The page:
This is an agonizing series of lessons on unintended consequences, optimistic naïveté, and how a mission and core values are ultimately subsumed under the gravity of the economics of your business model. A few thoughts.
First, it is a fairly consistent phenomenon, that every organization that grows faces the dilemma of their original mission, vision, and values being unable to sustain the sheer economics of expansion. The paradox of growth is, that which got you there can’t keep you there. And the thing that keeps you there undermines what got you there.
Second, there is an underlying assumption that the mission of making a more “open and connected world” is a positive thing. That assumption is that the world is fundamentally good. Well, as we have seen before, and as technology theorists have warned us (specifically Marshall McLuhan, and Neil Postman), not only is the “medium the message” and that “we make our tools and our tools make us,” but also that technology extends and amplifies our human aspects. And, if part of the human condition is to be deceitful, hateful, divisive, etc., well, shall we be surprised when our technological platforms follow suit? (I would also add to this, that in addition to extending and amplifying our human aspects, I would add that technologies therefore mask and atrophy our actual humanity.)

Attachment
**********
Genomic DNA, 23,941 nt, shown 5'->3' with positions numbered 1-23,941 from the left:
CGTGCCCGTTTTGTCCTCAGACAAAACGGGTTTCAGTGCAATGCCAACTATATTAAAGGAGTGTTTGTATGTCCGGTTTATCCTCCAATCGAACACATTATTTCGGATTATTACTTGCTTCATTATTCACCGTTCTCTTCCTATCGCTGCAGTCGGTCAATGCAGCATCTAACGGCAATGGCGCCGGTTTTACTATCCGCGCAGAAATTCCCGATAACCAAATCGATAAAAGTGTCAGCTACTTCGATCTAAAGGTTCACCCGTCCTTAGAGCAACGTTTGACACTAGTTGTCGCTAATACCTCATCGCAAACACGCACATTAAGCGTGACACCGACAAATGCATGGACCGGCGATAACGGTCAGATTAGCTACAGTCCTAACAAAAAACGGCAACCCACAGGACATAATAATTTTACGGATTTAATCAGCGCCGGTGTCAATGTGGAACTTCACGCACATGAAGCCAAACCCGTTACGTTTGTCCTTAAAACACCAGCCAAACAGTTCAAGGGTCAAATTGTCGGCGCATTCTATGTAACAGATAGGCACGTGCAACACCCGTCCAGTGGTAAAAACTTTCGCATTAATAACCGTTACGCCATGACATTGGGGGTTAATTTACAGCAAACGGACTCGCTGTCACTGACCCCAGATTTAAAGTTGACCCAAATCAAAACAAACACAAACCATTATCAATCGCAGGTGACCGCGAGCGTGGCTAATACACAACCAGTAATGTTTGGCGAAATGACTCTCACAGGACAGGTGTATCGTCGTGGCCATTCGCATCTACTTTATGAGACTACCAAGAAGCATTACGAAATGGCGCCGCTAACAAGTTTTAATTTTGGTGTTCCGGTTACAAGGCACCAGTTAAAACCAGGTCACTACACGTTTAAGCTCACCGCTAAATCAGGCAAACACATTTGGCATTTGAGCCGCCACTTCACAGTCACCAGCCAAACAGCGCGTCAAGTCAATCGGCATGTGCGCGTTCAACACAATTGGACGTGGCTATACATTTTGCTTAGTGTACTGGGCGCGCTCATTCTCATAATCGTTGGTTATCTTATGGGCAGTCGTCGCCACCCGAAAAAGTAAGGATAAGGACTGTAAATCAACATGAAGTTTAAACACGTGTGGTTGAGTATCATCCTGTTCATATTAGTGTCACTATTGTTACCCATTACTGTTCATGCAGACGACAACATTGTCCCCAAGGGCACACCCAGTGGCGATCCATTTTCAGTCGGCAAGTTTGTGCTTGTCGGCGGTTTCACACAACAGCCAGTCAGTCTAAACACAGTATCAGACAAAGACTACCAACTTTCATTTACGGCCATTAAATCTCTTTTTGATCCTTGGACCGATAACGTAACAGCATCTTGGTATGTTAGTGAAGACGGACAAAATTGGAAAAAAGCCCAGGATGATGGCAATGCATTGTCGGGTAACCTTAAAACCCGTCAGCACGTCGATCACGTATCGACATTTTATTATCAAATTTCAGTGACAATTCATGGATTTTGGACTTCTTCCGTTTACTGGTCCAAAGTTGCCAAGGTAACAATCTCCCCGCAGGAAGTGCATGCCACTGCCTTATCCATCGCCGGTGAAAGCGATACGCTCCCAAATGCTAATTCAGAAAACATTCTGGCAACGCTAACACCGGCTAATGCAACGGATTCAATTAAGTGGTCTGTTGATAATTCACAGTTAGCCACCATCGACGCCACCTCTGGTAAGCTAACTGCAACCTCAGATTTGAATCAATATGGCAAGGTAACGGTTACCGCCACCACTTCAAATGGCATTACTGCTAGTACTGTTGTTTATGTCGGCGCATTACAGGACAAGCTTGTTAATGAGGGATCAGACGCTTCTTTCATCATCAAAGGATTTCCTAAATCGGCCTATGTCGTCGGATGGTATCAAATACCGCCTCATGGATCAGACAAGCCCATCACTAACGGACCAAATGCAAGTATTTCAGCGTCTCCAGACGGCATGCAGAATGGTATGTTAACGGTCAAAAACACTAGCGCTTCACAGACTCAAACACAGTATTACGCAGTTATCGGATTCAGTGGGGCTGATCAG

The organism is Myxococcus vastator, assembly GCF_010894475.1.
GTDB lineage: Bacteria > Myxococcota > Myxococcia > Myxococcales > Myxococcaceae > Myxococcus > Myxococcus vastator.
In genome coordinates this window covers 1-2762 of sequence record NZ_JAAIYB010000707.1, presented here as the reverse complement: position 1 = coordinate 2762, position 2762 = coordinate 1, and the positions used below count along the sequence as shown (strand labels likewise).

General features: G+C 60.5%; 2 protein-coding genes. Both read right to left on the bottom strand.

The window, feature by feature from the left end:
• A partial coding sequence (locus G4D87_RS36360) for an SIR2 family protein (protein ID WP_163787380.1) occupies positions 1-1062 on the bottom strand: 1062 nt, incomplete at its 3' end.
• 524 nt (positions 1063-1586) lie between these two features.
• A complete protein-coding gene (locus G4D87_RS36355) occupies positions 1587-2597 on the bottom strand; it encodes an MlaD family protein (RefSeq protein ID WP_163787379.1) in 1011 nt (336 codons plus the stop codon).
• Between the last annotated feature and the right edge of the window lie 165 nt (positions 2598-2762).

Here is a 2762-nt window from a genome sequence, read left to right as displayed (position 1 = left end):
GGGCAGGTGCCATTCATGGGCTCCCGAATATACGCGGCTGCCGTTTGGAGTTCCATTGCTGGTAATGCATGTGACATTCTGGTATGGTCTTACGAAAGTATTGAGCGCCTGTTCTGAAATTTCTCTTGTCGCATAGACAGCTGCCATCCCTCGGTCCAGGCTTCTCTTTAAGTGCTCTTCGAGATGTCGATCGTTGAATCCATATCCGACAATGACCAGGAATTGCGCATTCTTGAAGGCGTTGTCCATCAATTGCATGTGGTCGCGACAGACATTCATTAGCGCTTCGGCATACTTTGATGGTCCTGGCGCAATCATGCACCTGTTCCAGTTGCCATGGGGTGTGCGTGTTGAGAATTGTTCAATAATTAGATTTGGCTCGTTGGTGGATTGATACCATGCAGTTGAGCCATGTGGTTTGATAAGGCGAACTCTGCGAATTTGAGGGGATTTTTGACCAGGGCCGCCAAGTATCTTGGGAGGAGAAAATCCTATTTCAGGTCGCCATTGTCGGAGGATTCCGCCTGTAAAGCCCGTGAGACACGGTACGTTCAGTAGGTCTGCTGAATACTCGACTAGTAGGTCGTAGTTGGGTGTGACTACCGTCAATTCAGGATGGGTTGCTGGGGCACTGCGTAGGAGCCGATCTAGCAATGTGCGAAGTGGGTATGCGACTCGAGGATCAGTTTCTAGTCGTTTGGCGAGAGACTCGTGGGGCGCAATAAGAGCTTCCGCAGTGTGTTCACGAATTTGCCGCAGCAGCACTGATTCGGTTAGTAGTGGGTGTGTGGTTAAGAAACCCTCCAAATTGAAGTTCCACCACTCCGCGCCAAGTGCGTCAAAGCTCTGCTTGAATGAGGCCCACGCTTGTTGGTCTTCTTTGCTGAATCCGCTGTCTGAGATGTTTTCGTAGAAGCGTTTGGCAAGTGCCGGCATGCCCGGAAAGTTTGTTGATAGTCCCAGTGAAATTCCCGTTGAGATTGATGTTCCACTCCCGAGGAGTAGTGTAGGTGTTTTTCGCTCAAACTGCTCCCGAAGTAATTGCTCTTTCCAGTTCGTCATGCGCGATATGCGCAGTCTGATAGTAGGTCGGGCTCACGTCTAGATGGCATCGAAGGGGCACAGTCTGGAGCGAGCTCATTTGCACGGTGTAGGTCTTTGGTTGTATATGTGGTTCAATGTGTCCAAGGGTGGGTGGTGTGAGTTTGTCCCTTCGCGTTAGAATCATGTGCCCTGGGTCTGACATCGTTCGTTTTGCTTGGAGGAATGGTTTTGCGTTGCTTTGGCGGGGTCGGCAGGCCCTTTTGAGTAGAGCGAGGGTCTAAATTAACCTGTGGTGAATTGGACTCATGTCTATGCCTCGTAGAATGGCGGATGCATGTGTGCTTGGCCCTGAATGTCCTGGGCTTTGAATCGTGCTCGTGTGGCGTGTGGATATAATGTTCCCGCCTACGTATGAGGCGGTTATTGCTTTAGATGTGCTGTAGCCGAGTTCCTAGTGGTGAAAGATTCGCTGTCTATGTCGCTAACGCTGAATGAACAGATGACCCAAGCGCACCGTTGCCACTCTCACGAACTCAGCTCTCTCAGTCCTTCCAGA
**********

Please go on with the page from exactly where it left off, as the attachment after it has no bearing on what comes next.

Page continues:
Last, according to Facebook Failed to Police How Its Partners Handled User Data (NYTimes, November 12, 2018), Delay, Deny and Deflect: How Facebook’s Leaders Fought Through Crisis (NYTimes, November 14, 2018), and Mark Zuckerberg Defends Facebook as Furor Over Its Tactics Grows (NYTimes, November 15, 2018), the “Dilemma” of Facebook is growing more into a crisis. Facebook did publish a rebuttal/response, (what they call an “Update”) on November 15, 2018, but news about the company continues to be negative. It is going to be interesting to see how this all develops in the years to come.